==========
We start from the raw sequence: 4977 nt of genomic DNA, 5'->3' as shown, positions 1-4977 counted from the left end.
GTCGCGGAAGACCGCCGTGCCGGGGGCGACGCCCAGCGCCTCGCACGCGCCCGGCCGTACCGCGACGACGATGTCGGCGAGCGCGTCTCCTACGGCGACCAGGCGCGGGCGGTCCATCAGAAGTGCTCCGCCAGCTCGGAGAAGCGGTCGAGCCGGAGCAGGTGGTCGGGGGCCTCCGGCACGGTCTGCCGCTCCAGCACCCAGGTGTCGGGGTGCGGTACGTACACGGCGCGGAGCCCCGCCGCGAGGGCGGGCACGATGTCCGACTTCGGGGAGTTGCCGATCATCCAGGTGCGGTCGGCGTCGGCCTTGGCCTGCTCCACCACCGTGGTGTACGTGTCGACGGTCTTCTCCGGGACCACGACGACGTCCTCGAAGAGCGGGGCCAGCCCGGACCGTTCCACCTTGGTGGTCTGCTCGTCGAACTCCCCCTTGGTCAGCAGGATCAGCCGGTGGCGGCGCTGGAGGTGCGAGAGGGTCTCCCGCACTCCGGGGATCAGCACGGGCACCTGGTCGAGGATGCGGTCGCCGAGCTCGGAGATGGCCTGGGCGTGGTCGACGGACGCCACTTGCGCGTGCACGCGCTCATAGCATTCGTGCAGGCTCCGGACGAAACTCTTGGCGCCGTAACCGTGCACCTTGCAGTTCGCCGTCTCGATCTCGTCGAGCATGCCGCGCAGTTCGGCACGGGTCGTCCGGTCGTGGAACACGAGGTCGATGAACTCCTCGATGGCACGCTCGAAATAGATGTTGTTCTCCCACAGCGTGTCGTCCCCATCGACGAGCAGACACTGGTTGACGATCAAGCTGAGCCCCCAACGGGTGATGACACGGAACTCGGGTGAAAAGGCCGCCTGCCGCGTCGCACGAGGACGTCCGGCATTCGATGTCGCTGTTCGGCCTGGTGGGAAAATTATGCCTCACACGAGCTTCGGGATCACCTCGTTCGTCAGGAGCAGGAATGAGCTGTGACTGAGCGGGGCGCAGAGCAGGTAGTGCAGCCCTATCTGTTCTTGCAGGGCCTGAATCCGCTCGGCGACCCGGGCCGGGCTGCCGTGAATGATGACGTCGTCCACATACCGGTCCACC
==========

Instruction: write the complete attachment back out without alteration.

We start from the raw sequence: 4977 nt of genomic DNA, 5'->3' as shown, positions 1-4977 counted from the left end.
GTCGCGGAAGACCGCCGTGCCGGGGGCGACGCCCAGCGCCTCGCACGCGCCCGGCCGTACCGCGACGACGATGTCGGCGAGCGCGTCTCCTACGGCGACCAGGCGCGGGCGGTCCATCAGAAGTGCTCCGCCAGCTCGGAGAAGCGGTCGAGCCGGAGCAGGTGGTCGGGGGCCTCCGGCACGGTCTGCCGCTCCAGCACCCAGGTGTCGGGGTGCGGTACGTACACGGCGCGGAGCCCCGCCGCGAGGGCGGGCACGATGTCCGACTTCGGGGAGTTGCCGATCATCCAGGTGCGGTCGGCGTCGGCCTTGGCCTGCTCCACCACCGTGGTGTACGTGTCGACGGTCTTCTCCGGGACCACGACGACGTCCTCGAAGAGCGGGGCCAGCCCGGACCGTTCCACCTTGGTGGTCTGCTCGTCGAACTCCCCCTTGGTCAGCAGGATCAGCCGGTGGCGGCGCTGGAGGTGCGAGAGGGTCTCCCGCACTCCGGGGATCAGCACGGGCACCTGGTCGAGGATGCGGTCGCCGAGCTCGGAGATGGCCTGGGCGTGGTCGACGGACGCCACTTGCGCGTGCACGCGCTCATAGCATTCGTGCAGGCTCCGGACGAAACTCTTGGCGCCGTAACCGTGCACCTTGCAGTTCGCCGTCTCGATCTCGTCGAGCATGCCGCGCAGTTCGGCACGGGTCGTCCGGTCGTGGAACACGAGGTCGATGAACTCCTCGATGGCACGCTCGAAATAGATGTTGTTCTCCCACAGCGTGTCGTCCCCATCGACGAGCAGACACTGGTTGACGATCAAGCTGAGCCCCCAACGGGTGATGACACGGAACTCGGGTGAAAAGGCCGCCTGCCGCGTCGCACGAGGACGTCCGGCATTCGATGTCGCTGTTCGGCCTGGTGGGAAAATTATGCCTCACACGAGCTTCGGGATCACCTCGTTCGTCAGGAGCAGGAATGAGCTGTGACTGAGCGGGGCGCAGAGCAGGTAGTGCAGCCCTATCTGTTCTTGCAGGGCCTGAATCCGCTCGGCGACCCGGGCCGGGCTGCCGTGAATGATGACGTCGTCCACATACCGGTCCACC